I know this could be a whole post in itself, but…you know, someday Joss will be a teenager, so I’m just going to say that, although we are still in the middle of potty training, we should be mostly done by the time he turns three, and that is a huge relief! No more spending $2,000,000 at Target (it feels like) just because I needed to run in for diapers.
Oh yeah, and no more crib!!
7. Going to Events Together:
Although I am definitely a homebody, I’ve started going out more, mostly because of my job as social media editor for TulsaKids. Got to get those Instagram photos! For most of these events, Joss has been my buddy. We’ve gotten to enjoy fun things together this year like Philbrook’s 2nd Saturdays (not to mention Imaginations Days at AHHA and Funday Sunday at Gilcrease!), the Tulsa Library’s Summer Reading Program, visiting the Red Dirt Dinos at Tulsa Children’s Museum, etc.
Of course, getting out and about with a two-year-old isn’t exactly easy. We went to Global Gardens’ Love Your World event on February 17, which was wonderful–Tulsa-area students had organized the event, setting up information booths and cooking food representing countries from all over the world–but it did also mean that at some point, I was carrying a plate loaded with food in my left hand and a plastic bag/paper passport/cup full of goulash in my right hand, while Joss tried to run away. Pro tip: Try to maintain at least one free hand when accompanying a toddler anywhere.
8. Making Friends:
This is the first year Joss has been able to talk about his friends and call them by name. “Let’s go to Zella’s house!” is a frequent refrain, and he also enjoys talking about his friends at school; it’s fun for me to listen and try to get a feel for how his social interactions might go throughout the day.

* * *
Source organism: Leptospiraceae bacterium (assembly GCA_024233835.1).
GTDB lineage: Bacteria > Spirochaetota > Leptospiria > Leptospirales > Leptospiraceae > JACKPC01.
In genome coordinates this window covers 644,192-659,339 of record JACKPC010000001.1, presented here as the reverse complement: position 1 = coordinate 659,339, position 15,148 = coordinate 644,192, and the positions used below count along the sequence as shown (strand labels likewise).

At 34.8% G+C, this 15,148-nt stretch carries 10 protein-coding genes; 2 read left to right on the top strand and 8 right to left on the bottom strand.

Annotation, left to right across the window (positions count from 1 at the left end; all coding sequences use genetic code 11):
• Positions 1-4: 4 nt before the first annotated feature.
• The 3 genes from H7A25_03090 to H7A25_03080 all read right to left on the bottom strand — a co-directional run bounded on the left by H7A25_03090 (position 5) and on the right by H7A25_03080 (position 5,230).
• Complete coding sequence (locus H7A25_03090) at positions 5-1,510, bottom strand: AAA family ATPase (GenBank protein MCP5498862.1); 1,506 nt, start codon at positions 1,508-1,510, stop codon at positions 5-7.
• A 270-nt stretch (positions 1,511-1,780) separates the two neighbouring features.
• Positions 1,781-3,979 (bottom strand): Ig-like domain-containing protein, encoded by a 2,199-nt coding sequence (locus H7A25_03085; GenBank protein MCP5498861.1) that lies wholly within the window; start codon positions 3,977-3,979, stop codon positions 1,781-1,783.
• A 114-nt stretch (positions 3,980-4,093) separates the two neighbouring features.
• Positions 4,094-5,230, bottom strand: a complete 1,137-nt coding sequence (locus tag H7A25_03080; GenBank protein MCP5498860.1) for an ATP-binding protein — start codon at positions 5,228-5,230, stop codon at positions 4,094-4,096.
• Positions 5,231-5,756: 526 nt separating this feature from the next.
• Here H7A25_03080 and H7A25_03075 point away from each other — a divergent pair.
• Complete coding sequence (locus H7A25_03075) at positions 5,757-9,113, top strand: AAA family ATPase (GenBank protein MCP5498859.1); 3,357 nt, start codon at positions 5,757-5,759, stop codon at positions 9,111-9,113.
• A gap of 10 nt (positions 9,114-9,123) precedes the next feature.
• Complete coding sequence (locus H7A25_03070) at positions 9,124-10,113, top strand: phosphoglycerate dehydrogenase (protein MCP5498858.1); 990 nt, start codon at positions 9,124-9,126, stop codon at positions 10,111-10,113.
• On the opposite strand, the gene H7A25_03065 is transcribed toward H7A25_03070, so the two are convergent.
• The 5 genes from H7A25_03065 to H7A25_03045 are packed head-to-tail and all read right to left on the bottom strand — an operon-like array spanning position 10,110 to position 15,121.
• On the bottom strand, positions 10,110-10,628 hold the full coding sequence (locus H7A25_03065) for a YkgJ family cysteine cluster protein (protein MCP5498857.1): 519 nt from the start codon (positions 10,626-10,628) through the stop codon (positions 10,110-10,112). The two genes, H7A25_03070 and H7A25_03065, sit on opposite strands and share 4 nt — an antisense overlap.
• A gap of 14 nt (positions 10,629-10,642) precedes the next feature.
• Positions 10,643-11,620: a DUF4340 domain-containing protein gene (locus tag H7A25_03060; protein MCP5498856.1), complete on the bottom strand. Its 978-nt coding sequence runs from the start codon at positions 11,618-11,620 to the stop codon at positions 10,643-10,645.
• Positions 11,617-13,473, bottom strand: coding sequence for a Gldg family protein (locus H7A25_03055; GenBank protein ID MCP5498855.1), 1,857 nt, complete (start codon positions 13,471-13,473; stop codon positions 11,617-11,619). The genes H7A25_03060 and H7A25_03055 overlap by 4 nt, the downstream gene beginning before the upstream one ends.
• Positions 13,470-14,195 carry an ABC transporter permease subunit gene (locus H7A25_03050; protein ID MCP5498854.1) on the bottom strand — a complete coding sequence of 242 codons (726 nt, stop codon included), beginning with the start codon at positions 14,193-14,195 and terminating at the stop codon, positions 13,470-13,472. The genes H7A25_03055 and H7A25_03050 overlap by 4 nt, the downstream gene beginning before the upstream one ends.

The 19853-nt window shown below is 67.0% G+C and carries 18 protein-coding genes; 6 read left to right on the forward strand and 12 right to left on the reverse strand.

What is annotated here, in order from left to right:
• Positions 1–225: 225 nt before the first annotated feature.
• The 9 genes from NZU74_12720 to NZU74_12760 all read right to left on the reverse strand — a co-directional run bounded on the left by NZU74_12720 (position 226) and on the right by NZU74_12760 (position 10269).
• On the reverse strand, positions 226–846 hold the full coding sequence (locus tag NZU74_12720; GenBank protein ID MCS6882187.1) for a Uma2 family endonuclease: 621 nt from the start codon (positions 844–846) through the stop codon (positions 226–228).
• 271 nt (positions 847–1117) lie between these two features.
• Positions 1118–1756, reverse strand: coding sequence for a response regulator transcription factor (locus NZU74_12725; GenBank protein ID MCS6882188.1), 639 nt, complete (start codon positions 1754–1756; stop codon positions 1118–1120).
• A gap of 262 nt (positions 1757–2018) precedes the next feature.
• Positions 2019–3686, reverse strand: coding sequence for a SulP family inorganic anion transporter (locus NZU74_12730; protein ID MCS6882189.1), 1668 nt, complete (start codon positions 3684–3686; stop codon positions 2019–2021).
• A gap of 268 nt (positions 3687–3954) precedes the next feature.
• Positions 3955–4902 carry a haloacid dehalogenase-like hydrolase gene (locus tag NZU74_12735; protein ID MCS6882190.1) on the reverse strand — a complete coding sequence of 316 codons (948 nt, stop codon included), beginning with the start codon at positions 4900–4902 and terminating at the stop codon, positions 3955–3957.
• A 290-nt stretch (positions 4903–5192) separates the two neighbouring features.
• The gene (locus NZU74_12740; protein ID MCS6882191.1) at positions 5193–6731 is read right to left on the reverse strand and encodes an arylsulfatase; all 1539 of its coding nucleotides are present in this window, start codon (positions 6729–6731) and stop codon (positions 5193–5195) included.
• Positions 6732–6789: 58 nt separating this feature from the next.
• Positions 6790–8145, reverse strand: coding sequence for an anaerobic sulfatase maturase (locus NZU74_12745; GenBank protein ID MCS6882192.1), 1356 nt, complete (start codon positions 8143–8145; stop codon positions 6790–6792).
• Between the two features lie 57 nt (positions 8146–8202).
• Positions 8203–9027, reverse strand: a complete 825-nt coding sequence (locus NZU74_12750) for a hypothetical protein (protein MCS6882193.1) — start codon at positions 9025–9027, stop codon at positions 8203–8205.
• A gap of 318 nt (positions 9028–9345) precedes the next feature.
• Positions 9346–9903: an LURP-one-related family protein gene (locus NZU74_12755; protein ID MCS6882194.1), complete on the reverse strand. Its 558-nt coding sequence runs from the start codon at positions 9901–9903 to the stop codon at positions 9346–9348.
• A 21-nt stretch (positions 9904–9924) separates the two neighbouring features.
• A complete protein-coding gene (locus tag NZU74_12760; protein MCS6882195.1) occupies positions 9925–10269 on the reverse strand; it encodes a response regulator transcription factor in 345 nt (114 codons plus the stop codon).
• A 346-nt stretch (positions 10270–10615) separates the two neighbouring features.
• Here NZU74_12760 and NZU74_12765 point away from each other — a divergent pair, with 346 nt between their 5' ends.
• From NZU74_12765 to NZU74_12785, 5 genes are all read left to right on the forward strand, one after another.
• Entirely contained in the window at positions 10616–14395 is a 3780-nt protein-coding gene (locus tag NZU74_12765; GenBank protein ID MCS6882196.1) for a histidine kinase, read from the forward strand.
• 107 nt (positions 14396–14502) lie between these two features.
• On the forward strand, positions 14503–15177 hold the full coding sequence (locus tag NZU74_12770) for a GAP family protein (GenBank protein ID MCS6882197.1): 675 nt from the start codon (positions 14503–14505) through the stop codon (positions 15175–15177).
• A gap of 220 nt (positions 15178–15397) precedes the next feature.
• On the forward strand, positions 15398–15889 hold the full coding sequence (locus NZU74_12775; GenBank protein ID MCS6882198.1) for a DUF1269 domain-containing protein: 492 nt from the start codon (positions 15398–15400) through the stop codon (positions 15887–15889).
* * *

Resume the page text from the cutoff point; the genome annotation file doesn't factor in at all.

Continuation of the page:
9. Being Brave:
Last year in Joss’s parent-teacher conference, his teacher described him as a “quiet observer” who likes to watch what the other kids are doing before jumping in. Part of that may have been because it was his first year and he was only there two days a week, whereas many of the other kids already knew each other pretty well. But this year, he is definitely more enthusiastic when we get to school, often running into his classroom before I can shout “Good-bye!” I also was pleased to see him walk up to one of the secretaries at the front, asking about the giant phone and two-screen computer on her desk, even though he probably doesn’t know her very well. It’s reassuring to see him so at home in different spaces, not afraid to be himself and ask questions.
Also good at building things!
Previous blog posts have shown that I enjoy trying to let Joss “help” in the kitchen, which I can’t imagine I did a year ago. He enjoys stirring things for me (always sneaking a pinch here and there), plunging his hands into the tub of flour and standing on that same tub of flour so he can watch what’s going on on the counter. He frequently requests that we make cupcakes or cookies, which is probably not a healthy habit, but it’s still fun to be able to share my love for baking with him–even if it’s messier that way!
There you go! See? Two may be challenging, but it is by no means terrible.